Fall, 2002


28-Jan-2003: Here is the final (in case you lost your copy) and the solutions. You can pick up your graded exams and course grade from me. After a few weeks, I'll give any unclaimed exams to the department office.

21-Jan-2003: Solutions to the 1999 final are here.

07-Jan-2003 (typo corrected 13-Jan-2003): We will have review sessions on Monday afternoon, January 20, starting at 1:30 (not 4:30 as originally posted) and Tuesday evening, January 21, starting at 7:30. Both reviews will be in Jadwin A06. (Note - not our regular classroom!) The final from the fall semester, 1999, the last time I taught the course, is here. I will prepare some things for the review and one of the things we might do is go over the 1999 final. However, the review will be most effective if you come with questions!

27-Nov-2002: The homework 10 due date is changed yet again to Thursday, December 5, 5pm.

22-Nov-2002: The homework 10 due date is changed to Wednesday, Decemnber 4, 5pm. This is to give a little breathing room between turning in the draft of your junior paper on Monday and doing homework 10.

08-Nov-2002: The arrangement of topics in the syllabus for weeks 9 and 10 has been changed slightly to better accommodate Thanksgiving.

17-Oct-2002: There is no problem session Sunday, October 27. There is a problem session is Sunday, November 3.

11-Oct-2002 4:50 pm: Lecture 16 replaced to add numerical values for Fermi energy and temperature of copper.

04-Oct-2002: Sameer's office hours have been changed to 4:30 Monday afternoons.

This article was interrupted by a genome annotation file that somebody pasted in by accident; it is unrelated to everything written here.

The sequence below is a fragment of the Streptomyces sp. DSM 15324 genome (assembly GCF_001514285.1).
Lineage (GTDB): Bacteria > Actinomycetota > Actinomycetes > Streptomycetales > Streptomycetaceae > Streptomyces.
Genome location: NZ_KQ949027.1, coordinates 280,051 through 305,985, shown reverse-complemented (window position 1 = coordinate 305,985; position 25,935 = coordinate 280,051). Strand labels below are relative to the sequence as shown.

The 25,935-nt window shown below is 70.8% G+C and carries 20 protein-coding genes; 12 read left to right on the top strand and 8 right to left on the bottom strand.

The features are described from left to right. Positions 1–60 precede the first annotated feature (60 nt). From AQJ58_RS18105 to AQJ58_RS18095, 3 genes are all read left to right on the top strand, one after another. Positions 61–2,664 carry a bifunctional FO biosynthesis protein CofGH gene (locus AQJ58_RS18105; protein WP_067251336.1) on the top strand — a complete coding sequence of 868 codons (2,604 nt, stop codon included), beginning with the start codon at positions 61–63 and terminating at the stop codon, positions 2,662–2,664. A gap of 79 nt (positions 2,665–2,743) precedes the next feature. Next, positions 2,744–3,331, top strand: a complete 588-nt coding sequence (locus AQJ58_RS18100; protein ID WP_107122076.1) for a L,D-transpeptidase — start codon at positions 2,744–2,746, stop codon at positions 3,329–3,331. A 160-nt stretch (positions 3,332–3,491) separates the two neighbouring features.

03-Oct-2002: I've collected all the lecture section headings into a single file to make it easier to find which lecture covers which topic. See below.

26-Sep-2002: Problem Sessions moved to Jadwin 4th floor lounge (see below).

26-Sep-2002 1:25 pm: Homework 2 replaced to correct references to lectures.

Course Instructor: Ed Groth, Jadwin 264, x8-4361,

Office Hours: Most afternoons - give a call before walking across campus! Almost surely Wednesday afternoons, 2:00-4:00 pm.

Teaching Assistant: Sameer Murthy, Jadwin 424, x8-5934,

Office Hours: Monday afernoons, 4:30 -  pm.

Course Manager: Martin Kicinski, 208, x8-4408,

Lectures: Monday, Wednesday, & Friday, 10:00-10:50 am, Jadwin A08.

Problem Session: Sunday evenings, 7pm, Fourth Floor Lounge, Jadwin 403. (Moved starting 29-Sep-2002.) Starting 22-Sep-2002.

Text: Kittel & Kroemer, Thermal Physics 2nd ed., Freeman. (to be followed closely or loosely depending on the topic)

Others: Mandl, Statistical Physics, Wiley. Similar to K&K.

Reif, Fundamentals of Statistical and Thermal Physics, McGraw Hill. Also similar to K&K.

Feynman, Statistical Mechanics, a Set of Lectures, Addison Wesley. This is fairly advanced, but it's always worthwhile to see what Feynman has to say.

Callen, Thermodynamics, Wiley. A classic treatment of thermodynamics.

I've asked that all the above be placed on reserve at Fine Library.

Homework: Assigned Monday (I will try, but sometimes the assignment may not be ready until Wednesday!), due the next Tuesday in the department office (208) by 5pm, returned the next Monday. 50% of grade. Collaboration encouraged (but not copying!). Late homework may receive only half or none of the grade depending on how late it is and how it fits into the grading schedule!